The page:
As Mr. Barnard was so assiduous in discharging his duty to his constituents, and took so constant a part in every important affair that occurred during a very interesting period, of the British annals, were we to take particular notice of all the business wherein he was engaged, and of all the debates in which he spoke, we should run too far into the general history of the time, but the more distinguished instances of his parliamentary conduct will unavoidably be mentioned in the course of our narrative. Violent disputes having arisen in the city of London, about the choice of sheriffs and aldermen, it was thought necessary to ascertain more clearly than they were then understood, the rights and modes of election for the future. Accordingly, in 1725, a bill was brought into parliament | to effect that important purpose. But the citizens apprehending that it invaded their just privileges, formed a strong opposition to it, in which they were supported by three of their representatives, Child, Lock wood, and Barnard. Mr. Barnard objected to it, that, by its making an alteration in the city charter, it established a bad precedent for the crown to violate corporation charters at their pleasure; took away from a number of honest citizens the right they had enjoyed, from time immemorial, of voting at wardmote elections that it abridged the privileges of the common -council and that, by transferring too great a weight of authority and influence to the court of mayor and aldermen, it subverted, in a considerable degree, the ancient constitution of the metropolis. The formal thanks of the citizens were presented, by a deputation of four aldermen and eight commoners, to Mr. Barnard and his two colleagues, for their cgnduct in this affair. The bill, notwithstanding all opposition, passed into a layv and it is the statute by which all elections in the city are now regulated. However, the most obnoxious part of the act, which granted a negative power to the lord mayor and aldermen, was repealed in 1746 and to this sir John Barnard greatly contributed. On the 4th of January 1728, Mr. Barnard was chosen alderman of Dowgate Ward, upon the death of John Crawley, esq. On the 14th of April, 1729, he presented a bill to the house of commons, for the better regulation and gove’rnment of seamen in the merchants service which, having passed in that house on the 6th of May, was sent up to the lords, and received the royal assent on the 14th of the same month. About this time, likewise, he took an active part in the inquiry, which, in consequence of the iniquitous and cruel conduct of Thomas Bambridge, warden of trie Fleet, was made into the state of the gaols in this kingdom. When Bambridge and his agents were committed to Newgate, and the attorney-general was ordered to prosecute them, alderman Barnard was very assiduous as a magistrate, in procuring information concerning the several abuses which had been practised in the Fleet to the oppression of the debtors and he so pathetically represented the grievances under which they laboured, as to be greatly instrumental in obtaining the act of insolvency, and the act for the relief of debtors, with respect to the imprisonment of their persons, which were assented | to by the king, at the close of the session, on the 14th of May, 1729. Another occasion which he had of displaying his parliamentary abilities, was, when on the 24th of February 1729-30, the bill was read a second time, “To prevent any persons, his majesty’s subjects, or residing within this kingdom, to advance any sum of money to any foreign prince, state, or potentate, without having obtained licence from his majesty under his privy seal, or some greater authority.” The bill had taken its rise from a negotiation which had been set on foot by the emperor of Germany, to obtain a loan in England, of 400,000/1 Mr. Barnard, who opposed the passing of the act, alleged in the course of the debate, several important reasons against it; which, however, were answered in a masterly manner by sir Philip Yorke. The opposition so far prevailed, that the bill was modified in a certain degree and an expla^ natiort was given by the ministry, that it was not his majesty’s intention to prevent his subjects from lending money to the king of Portugal, or any other prince in alliance with England and that the only reason for not naming the emperor in the bill was, that by making it general, there could be no foundation for an open rupture between the courts of London and Vienna. On the 28th of September, 1732, Mr. Barnard having attended Francis Child, esq. then lord mayor, to Kensington, with an address of congratulation to king George the Second, received from his majesty the honour of knighthood. Towards the beginning of the following year, the famous excise scheme, which met with so vigorous an opposition, was proposed by sir Robert Walpole. As a particular account of this arTair will more properly come under the article of that celebrated statesman, we shall take no other notice of it here than what may be necessary to complete the history of sir John Barnard. No one could exceed him in the ability and zeal with which he oppose^ the design. He spoke several times against it, and condemned it both in a commercial and political light. He considered it as introductory to such general and arbitrary laws of excise as would be absolutely inconsistent with the freedom of the constitution and thought that the question upon the scheme would be, “Whether we shall endeavour to prevent frauds in the collecting of the public revenues, at the expence of the liberties of the people” “For my own part,” said sir John, “I never was guilty of any fraud: I put it to any man, be he who he will, to accuse me | of so much as the appearance of a fraud in any trade I was ever concerned in I am resolved never to be guilty of any fraud. It is very true, that these frauds are a very great prejudice to all fair traders and, therefore, I speak against my own interest, when I speak against any methods that may tend towards preventing of frauds. But I shall never put my private interest in balance with the interest or happiness of the nation. I had rather beg my bread from door to door, and see my country flourish, than be the greatest subject of the nation, and see the trade of my country decaying, and the people enslaved and oppressed.” On the 14th of March, 1732-3, in the grand committee of the house of commons “To consider of the most proper methods for the better security and improvement of the duties and revenues, already charged upon, and payable from tobacco and wines,” the excise scheme was proposed. In the course of the long and violent debate which took place on this occasion, sir John Barnard, among other arguments, alledged that the scheme was such as could not, even by malice itself, be represented to be worse than it really was; that it was a pill, which, if the people of England were obliged to swallow, they would find as bitter a pill v as ever was swallowed by them since they were a people that the intended remedy for preventing frauds in the collection of the revenue, was far more desperate than the disease that the constitution of our government, and the liberty of the subject, were never more nearly or more immediately concerned in any question and that it was a dangerous encroachment upon the ancient birthright of Englishmen, the right of trial by jury. A great number of the citizens having come down to the lobby of the house of commons, and some of the crowd who had mixed with them having behaved tumultuously, sir Robert Walpole took notice of the extraordinary concourse of people who were collected together at the door, and declared his disapprobation of the methods which had been used to bring them thither. In doing this, he so far lost the usual moderation of his temper, as to drop an expression which gave the highest offence to the city of London, and was long remembered to his disadvantage. “Gentlemen,‘’ he observed,” might say what they pleased of the multitudes at the door, and in all the avenues leading to the house j they might call them a modest multitude if they would they might give them what names they thought fit; it | might be said that they came as humble supplicants but,“added sir Robert,I know whom the law calls Sturdy Beggars and those who brought them hither could not be certain but that they might have behaved in the same manner.“Sir John Barnard rising up to answer this reflection, the committee, for a while, were in some confusion, in consequence of the question’s being loudly called for. At length, however, order being restored, sir John made the following reply” Sir, I know of no irregular or unfair methods that were used to call people from the city to your door. It is certain, that any set of gentlemen or merchants may lawfully desire their friends, they may even write letters, and they may send those letters to whom they please, to desire the merchants of figure and character to come down to the court of requests, and to our lobby, in order to solicit their friends and acquairitance ngainst any scheme or project, which they think may be prejudicial to them. This is the undoubted right: of the subject, and what has been always practised upon all occasions. The honourable gentleman talks of Sturdy Beggars I do not know what sort of people may be now at our door, because I have not lately been out of the house. But I believe they are the same sort of people that were there when I came last into the house and then, I can assure you, that I saw none but such as deserve the name of Sturdy Beggars as little as the honourable gentleman himself, or any gentleman whatever. It is well known that the city of London was sufficiently apprized of what we were this day to be about. Where they got their information, I do not know but I am very certain that they had a right notion of the scheme which has been now opened to us and they were so generally and zealously bent against it, that whatever methods may have been used to call them together, I am sure it would have been impossible to have found any legal method to have prevented their coming hither." When four resolutions had been formed by the committee, in pursuance of sir Robert WalpoleV motion, relating to the excise-scheme, and were reported to the house on the 16th of March, sir John Barnard took the lead with his usual spirit, in the fresh debate which arose upon the question of agreeing to the first resolution. And the same vigorous opposition was continued by him through the whole progress of the bill, till, as is well known, sir Robert Walpole himself found it | necessary to move, on the 11th of April, 1733, that the second reading of it should be deferred for two months.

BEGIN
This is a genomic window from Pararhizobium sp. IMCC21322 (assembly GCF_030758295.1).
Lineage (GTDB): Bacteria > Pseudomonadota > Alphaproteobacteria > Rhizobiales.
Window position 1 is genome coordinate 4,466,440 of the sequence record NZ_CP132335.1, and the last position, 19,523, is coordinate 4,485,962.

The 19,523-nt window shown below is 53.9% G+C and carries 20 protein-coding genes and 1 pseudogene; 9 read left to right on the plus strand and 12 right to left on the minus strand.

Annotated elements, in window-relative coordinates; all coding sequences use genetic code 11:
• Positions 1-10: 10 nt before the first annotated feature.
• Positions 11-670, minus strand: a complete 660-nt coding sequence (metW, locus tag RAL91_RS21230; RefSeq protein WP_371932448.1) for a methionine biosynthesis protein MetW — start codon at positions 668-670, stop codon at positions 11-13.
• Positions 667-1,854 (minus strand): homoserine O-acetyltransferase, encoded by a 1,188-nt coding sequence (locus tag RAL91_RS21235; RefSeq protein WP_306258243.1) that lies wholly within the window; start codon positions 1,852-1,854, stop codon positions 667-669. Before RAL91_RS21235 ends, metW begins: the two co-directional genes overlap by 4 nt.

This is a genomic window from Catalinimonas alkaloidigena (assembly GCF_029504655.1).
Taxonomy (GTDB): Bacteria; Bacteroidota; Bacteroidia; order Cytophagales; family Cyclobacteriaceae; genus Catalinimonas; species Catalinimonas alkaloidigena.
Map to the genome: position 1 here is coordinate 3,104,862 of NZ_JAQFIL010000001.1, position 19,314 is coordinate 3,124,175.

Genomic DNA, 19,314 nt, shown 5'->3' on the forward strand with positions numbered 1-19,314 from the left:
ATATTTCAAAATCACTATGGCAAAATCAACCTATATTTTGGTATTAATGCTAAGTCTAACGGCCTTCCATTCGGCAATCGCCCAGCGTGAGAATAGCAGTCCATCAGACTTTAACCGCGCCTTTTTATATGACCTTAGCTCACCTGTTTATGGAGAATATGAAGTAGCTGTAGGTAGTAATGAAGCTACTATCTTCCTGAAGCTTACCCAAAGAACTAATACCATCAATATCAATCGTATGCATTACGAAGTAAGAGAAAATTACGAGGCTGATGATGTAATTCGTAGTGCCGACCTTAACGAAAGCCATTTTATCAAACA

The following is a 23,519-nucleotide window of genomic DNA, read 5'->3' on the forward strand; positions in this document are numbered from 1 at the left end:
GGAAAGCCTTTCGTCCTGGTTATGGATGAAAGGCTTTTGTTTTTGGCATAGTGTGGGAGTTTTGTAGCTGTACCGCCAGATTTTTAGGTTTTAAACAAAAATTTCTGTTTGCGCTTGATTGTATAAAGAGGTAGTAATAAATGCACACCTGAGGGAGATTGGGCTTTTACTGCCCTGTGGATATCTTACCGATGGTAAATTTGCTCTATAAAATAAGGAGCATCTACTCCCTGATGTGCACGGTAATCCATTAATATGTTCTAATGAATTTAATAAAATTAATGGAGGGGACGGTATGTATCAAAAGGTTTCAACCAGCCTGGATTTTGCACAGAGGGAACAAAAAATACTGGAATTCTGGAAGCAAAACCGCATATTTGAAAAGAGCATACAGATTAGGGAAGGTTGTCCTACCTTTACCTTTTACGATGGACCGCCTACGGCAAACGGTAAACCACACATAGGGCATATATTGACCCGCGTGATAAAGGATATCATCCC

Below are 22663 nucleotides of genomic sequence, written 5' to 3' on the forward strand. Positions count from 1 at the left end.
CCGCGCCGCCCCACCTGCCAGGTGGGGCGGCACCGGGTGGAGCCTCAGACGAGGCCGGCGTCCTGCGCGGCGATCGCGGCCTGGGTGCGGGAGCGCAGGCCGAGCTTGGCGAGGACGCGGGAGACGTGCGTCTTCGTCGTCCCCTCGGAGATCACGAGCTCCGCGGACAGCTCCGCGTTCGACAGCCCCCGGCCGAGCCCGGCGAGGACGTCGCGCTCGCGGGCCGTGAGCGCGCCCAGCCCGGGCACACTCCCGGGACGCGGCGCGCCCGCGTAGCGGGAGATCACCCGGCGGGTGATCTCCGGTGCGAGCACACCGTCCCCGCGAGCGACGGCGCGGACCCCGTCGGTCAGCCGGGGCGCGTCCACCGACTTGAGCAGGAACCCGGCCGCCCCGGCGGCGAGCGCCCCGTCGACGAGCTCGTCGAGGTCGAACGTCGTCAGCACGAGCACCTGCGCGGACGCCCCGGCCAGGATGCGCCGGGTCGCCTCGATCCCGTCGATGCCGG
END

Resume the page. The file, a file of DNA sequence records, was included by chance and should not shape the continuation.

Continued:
On 5th of March 1734-5, a motion was made by sir John Barnard, for leave to bring in a bill “For restraining the number of houses for playing of interludes, and for the better regulating common players of interludes.” In support of his motion, he represented the mischief that was done to the metropolis by the effect which the play-houses had in corrupting the youth, encouraging vice and debauchery, and prejudicing the spirit of industry and trade and he urged that these evils would be much increased, if, according to a project which was then set on foot, another play-house should be erected in the very heart of the city. He was seconded by Mr. Sandys, and was so ably sustained by Mr. Pulteney, sir Robert Walpole, sir Joseph Jekyll, sir Thomas Saunderson, and Mr. James Erskine, that it was ordered, nemine eontradicente, that a bill should be brought in, pursuant to sir John Barnard’s motion. This was accordingly done j but the affair was afterwards dropped, on account of a clause which was offered to be inserted in the bill, for enlarging the power of the lord chamberlain, with regard to the licensing of plays. At midsummer, 1735, sir John Barnard was chosen, together with his brother-inlaw, alderman Godschall, to the office of sheriff for the city of London and county of Middlesex. When, on the 2d of February, 1736-7, Mr. Pulteney moved in the house of commons for an address to his majesty, that he would graciously be pleased to settle 100,000l. a year upon his royal highness Frederick prince of Wales, sir John was one of the gentlemen who spoke in its favour.